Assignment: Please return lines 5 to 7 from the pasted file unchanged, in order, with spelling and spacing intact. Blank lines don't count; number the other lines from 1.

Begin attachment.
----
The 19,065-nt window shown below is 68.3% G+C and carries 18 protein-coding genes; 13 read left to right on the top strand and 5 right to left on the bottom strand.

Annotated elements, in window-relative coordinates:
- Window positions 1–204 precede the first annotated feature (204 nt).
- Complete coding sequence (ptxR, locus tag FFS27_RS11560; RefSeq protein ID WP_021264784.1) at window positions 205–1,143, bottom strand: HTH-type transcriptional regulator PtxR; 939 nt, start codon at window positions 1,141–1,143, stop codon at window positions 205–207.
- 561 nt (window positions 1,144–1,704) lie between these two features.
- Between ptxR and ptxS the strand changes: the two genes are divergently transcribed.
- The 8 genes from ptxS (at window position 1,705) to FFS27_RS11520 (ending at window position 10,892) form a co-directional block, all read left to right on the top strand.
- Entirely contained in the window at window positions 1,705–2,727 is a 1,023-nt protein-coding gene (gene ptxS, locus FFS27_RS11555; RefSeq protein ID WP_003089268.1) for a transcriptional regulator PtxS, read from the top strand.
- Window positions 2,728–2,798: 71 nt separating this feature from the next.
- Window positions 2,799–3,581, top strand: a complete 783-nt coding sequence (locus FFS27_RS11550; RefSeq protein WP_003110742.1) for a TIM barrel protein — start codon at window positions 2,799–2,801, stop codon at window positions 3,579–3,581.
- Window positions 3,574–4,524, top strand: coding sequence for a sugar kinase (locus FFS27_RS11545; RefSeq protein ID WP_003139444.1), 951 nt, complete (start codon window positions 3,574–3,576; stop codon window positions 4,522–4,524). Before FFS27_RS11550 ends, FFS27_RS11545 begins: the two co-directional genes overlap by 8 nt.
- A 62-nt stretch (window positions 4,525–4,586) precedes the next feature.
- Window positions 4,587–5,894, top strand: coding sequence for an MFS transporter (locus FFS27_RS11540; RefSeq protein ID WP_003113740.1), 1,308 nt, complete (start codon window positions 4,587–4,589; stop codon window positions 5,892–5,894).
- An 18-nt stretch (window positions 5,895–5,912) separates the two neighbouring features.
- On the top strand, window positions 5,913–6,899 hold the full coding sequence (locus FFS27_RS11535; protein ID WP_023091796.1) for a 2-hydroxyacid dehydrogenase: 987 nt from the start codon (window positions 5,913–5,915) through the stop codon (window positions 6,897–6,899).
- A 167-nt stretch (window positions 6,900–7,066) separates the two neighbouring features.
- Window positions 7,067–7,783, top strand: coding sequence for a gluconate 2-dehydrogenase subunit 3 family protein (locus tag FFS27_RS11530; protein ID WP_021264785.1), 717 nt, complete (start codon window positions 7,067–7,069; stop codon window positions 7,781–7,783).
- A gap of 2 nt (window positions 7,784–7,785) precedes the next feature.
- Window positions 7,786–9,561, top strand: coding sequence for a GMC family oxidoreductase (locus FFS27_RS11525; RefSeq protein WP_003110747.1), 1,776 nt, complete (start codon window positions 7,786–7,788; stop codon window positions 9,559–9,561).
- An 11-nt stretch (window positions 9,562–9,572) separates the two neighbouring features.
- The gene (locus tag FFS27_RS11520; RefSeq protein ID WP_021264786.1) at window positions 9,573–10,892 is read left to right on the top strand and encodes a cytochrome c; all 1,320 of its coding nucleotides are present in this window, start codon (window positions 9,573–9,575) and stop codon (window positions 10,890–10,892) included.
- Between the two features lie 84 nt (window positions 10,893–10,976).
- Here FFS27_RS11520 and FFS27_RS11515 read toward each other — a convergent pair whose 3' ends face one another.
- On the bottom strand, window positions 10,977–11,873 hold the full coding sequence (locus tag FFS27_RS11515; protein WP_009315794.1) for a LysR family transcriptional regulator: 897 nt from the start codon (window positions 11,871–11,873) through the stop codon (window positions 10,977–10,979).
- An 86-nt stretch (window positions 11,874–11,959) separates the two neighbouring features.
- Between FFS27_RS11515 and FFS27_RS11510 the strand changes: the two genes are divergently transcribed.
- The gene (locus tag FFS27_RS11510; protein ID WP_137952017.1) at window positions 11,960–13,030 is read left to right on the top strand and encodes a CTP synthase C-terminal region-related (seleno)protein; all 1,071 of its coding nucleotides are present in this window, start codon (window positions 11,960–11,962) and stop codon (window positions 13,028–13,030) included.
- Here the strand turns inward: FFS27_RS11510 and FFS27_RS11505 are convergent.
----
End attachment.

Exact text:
- 561 nt (window positions 1,144–1,704) lie between these two features.
- Between ptxR and ptxS the strand changes: the two genes are divergently transcribed.
- The 8 genes from ptxS (at window position 1,705) to FFS27_RS11520 (ending at window position 10,892) form a co-directional block, all read left to right on the top strand.